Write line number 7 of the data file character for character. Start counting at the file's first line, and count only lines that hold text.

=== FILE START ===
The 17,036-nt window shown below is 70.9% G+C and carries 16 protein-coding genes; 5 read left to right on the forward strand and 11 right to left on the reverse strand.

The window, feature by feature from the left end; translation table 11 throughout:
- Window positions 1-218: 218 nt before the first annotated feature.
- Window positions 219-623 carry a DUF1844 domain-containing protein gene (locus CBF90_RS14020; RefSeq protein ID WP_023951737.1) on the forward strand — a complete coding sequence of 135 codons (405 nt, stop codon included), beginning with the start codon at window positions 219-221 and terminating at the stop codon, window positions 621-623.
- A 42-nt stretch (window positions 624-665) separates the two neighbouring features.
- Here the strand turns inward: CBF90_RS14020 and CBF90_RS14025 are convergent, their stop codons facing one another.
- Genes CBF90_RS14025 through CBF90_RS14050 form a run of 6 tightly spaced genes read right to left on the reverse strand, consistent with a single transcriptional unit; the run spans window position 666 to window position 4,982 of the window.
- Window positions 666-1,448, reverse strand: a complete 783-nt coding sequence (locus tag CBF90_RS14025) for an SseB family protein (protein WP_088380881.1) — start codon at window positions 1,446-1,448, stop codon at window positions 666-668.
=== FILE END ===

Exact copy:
- Genes CBF90_RS14025 through CBF90_RS14050 form a run of 6 tightly spaced genes read right to left on the reverse strand, consistent with a single transcriptional unit; the run spans window position 666 to window position 4,982 of the window.